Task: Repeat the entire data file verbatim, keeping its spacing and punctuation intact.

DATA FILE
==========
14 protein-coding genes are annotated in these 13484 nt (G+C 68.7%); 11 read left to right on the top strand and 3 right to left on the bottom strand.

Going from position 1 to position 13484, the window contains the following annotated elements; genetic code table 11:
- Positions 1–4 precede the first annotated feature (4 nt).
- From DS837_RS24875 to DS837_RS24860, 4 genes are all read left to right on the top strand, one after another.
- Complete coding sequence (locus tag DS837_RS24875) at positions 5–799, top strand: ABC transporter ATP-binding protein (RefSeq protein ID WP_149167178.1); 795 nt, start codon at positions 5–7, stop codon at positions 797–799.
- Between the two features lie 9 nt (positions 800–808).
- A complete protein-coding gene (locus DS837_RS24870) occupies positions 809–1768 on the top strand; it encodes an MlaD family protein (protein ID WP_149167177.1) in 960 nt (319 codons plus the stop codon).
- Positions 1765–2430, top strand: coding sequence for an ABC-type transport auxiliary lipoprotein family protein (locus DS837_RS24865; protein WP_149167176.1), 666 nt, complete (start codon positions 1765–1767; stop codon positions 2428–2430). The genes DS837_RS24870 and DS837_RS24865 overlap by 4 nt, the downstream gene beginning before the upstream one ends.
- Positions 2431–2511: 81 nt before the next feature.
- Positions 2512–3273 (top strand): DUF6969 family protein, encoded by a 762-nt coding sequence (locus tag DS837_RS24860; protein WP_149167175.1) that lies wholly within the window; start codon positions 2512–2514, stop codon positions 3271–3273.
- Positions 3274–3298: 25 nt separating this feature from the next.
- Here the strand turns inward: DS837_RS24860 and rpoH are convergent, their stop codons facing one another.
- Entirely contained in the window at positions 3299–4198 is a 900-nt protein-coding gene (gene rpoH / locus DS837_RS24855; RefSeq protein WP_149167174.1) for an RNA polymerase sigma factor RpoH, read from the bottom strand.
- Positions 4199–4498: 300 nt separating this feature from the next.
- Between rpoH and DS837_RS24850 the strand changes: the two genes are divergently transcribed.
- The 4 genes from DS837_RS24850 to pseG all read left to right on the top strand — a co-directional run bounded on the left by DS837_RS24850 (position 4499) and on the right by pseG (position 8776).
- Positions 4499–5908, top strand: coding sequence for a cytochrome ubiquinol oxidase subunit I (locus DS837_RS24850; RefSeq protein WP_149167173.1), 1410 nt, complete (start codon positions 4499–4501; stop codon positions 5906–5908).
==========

14 protein-coding genes are annotated in these 13484 nt (G+C 68.7%); 11 read left to right on the top strand and 3 right to left on the bottom strand.

Going from position 1 to position 13484, the window contains the following annotated elements; genetic code table 11:
- Positions 1–4 precede the first annotated feature (4 nt).
- From DS837_RS24875 to DS837_RS24860, 4 genes are all read left to right on the top strand, one after another.
- Complete coding sequence (locus tag DS837_RS24875) at positions 5–799, top strand: ABC transporter ATP-binding protein (RefSeq protein ID WP_149167178.1); 795 nt, start codon at positions 5–7, stop codon at positions 797–799.
- Between the two features lie 9 nt (positions 800–808).
- A complete protein-coding gene (locus DS837_RS24870) occupies positions 809–1768 on the top strand; it encodes an MlaD family protein (protein ID WP_149167177.1) in 960 nt (319 codons plus the stop codon).
- Positions 1765–2430, top strand: coding sequence for an ABC-type transport auxiliary lipoprotein family protein (locus DS837_RS24865; protein WP_149167176.1), 666 nt, complete (start codon positions 1765–1767; stop codon positions 2428–2430). The genes DS837_RS24870 and DS837_RS24865 overlap by 4 nt, the downstream gene beginning before the upstream one ends.
- Positions 2431–2511: 81 nt before the next feature.
- Positions 2512–3273 (top strand): DUF6969 family protein, encoded by a 762-nt coding sequence (locus tag DS837_RS24860; protein WP_149167175.1) that lies wholly within the window; start codon positions 2512–2514, stop codon positions 3271–3273.
- Positions 3274–3298: 25 nt separating this feature from the next.
- Here the strand turns inward: DS837_RS24860 and rpoH are convergent, their stop codons facing one another.
- Entirely contained in the window at positions 3299–4198 is a 900-nt protein-coding gene (gene rpoH / locus DS837_RS24855; RefSeq protein WP_149167174.1) for an RNA polymerase sigma factor RpoH, read from the bottom strand.
- Positions 4199–4498: 300 nt separating this feature from the next.
- Between rpoH and DS837_RS24850 the strand changes: the two genes are divergently transcribed.
- The 4 genes from DS837_RS24850 to pseG all read left to right on the top strand — a co-directional run bounded on the left by DS837_RS24850 (position 4499) and on the right by pseG (position 8776).
- Positions 4499–5908, top strand: coding sequence for a cytochrome ubiquinol oxidase subunit I (locus DS837_RS24850; RefSeq protein WP_149167173.1), 1410 nt, complete (start codon positions 4499–4501; stop codon positions 5906–5908).